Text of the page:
In addition to prisons, labor camps and transformation facilities, the 610 Office can arbitrarily compel mentally healthy Falun Gong practitioners into psychiatric facilities. In 2002, it was estimated that approximately 1,000 Falun Gong adherents were being held against their will in mental hospitals, where reports of abuse were common.[23]

Interference in legal system[edit]

The majority of detained Falun Gong practitioners are sentenced administratively to reeducation-through-labor camps, though several thousand have been condemned to longer sentences in prisons. Chinese human rights lawyers have charged that the 610 Office regularly interferes with legal cases involving Falun Gong practitioners, subverting the ability of judges to adjudicate independently.[1][8] Attorney Jiang Tianyong has noted that cases where the defendants are Falun Gong practitioners are decided by the local 610 Offices, rather than through recourse to legal standards.[1] In November 2008, two lawyers seeking to represent Falun Gong practitioners in Heilongjiang noted that the presiding judge in the case was seen meeting with 610 Office agents.[8] Other lawyers, including Gao Zhisheng, Guo Guoting and Wang Yajun have alleged that the 610 Office interfered with their ability to meet with Falun Gong clients or defend them in court.[1][24]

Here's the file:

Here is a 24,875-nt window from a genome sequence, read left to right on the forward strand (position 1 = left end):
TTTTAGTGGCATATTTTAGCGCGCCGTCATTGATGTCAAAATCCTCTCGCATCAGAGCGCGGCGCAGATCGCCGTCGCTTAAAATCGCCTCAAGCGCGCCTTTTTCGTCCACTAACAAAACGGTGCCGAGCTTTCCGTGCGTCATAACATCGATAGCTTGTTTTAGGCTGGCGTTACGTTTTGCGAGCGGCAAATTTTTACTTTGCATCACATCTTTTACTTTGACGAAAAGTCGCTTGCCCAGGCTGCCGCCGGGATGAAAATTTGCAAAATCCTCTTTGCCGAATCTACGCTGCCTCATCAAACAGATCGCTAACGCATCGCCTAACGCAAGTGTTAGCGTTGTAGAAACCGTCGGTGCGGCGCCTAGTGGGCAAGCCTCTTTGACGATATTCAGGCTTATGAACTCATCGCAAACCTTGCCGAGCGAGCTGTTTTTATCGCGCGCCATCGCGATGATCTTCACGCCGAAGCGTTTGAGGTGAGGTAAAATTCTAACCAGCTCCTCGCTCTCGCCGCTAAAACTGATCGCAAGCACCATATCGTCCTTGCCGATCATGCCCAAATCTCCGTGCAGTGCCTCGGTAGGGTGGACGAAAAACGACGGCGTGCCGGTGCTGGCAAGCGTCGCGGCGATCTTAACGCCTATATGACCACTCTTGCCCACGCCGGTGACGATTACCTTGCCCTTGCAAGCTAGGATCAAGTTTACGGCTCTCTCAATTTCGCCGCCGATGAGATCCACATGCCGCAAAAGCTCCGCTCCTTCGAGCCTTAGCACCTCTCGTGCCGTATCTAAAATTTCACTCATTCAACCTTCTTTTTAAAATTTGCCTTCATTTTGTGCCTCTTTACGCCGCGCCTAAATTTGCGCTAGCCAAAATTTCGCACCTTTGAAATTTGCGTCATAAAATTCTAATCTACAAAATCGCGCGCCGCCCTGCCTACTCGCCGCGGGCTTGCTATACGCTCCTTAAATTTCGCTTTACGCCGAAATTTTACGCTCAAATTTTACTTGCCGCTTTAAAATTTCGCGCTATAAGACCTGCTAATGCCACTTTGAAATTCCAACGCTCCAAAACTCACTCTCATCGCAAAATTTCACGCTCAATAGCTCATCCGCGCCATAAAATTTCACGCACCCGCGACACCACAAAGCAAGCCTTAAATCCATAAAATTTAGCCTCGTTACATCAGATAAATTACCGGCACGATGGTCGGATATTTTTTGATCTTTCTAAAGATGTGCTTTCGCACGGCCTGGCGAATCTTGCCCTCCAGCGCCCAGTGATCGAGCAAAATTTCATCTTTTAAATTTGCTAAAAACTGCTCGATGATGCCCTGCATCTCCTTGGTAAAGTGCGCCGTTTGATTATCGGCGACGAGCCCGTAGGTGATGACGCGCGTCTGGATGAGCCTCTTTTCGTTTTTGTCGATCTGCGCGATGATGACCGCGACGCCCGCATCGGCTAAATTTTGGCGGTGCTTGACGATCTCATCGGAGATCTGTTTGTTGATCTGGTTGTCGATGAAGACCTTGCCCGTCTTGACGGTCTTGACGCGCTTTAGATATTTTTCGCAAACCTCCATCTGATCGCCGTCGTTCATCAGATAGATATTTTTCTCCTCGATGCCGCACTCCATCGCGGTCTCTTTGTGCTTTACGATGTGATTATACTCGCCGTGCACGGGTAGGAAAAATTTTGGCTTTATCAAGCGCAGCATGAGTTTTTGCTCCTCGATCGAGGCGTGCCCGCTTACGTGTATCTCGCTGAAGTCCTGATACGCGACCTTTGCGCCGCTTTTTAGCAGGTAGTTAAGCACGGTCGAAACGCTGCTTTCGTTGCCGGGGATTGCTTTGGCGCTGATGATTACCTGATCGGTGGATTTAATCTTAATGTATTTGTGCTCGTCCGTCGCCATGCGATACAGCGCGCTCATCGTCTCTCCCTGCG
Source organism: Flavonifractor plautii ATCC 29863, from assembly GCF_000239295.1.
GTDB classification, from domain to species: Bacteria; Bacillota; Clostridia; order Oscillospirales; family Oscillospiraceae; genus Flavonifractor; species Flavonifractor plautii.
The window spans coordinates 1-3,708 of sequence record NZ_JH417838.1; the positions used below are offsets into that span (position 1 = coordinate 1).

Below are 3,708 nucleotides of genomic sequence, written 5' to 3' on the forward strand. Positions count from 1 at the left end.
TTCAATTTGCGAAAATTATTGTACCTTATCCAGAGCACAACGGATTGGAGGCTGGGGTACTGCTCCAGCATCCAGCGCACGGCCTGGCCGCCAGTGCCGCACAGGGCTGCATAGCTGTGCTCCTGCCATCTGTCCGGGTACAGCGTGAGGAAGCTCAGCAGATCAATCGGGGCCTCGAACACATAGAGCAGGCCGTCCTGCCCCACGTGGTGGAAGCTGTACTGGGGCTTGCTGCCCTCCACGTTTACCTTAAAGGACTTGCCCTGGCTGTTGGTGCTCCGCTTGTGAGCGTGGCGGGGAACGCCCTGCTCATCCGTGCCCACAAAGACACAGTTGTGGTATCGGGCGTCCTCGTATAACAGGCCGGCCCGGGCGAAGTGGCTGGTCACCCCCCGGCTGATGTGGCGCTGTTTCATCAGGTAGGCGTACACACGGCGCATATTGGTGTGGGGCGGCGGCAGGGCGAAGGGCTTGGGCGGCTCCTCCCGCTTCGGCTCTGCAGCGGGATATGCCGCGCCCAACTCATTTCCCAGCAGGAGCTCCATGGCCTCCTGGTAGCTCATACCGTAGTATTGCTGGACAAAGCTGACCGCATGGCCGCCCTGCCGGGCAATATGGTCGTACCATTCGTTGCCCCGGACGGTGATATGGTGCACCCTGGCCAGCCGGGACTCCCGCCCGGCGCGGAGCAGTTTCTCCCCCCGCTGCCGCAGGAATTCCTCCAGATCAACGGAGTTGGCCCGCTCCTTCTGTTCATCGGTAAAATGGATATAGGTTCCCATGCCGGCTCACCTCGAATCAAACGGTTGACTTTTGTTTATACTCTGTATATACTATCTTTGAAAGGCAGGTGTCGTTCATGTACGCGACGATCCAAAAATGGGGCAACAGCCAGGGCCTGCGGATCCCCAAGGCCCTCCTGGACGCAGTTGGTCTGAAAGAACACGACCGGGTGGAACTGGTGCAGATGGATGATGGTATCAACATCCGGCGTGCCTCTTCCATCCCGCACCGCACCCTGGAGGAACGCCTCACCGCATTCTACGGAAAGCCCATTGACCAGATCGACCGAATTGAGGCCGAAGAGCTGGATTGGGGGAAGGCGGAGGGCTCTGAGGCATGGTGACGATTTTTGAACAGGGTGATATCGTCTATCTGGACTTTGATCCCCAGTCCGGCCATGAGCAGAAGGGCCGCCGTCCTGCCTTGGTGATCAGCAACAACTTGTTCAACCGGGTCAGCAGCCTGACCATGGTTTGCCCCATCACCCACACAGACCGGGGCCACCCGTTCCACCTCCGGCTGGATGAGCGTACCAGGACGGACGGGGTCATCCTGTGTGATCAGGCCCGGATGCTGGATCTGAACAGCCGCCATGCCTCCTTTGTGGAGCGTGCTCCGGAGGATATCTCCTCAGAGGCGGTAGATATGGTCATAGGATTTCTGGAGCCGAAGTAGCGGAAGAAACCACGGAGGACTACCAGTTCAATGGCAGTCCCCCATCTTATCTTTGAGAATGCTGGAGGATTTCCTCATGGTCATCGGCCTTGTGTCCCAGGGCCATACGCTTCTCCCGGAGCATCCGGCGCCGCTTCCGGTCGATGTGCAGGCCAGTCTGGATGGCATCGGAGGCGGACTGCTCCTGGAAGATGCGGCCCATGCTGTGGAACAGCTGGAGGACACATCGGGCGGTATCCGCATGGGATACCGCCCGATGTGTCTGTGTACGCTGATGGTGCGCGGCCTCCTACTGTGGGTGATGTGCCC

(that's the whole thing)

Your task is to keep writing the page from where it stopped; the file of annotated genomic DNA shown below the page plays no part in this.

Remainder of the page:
Official documents support the allegation of interference by the 610 Office. In 2009, two separate documents from Jilin province and Liaoning Province described how legal cases against Falun Gong practitioners must be approved and/or audited by the 610 Office.[8] The 610 Office's organizational proximity to the CPC's Political and Judicial Committee better enables it to exercise influence with the Supreme People's Court and Ministry of Justice, both at the central level and with their counterparts at local levels.[6]

Allegations of torture and killing[edit]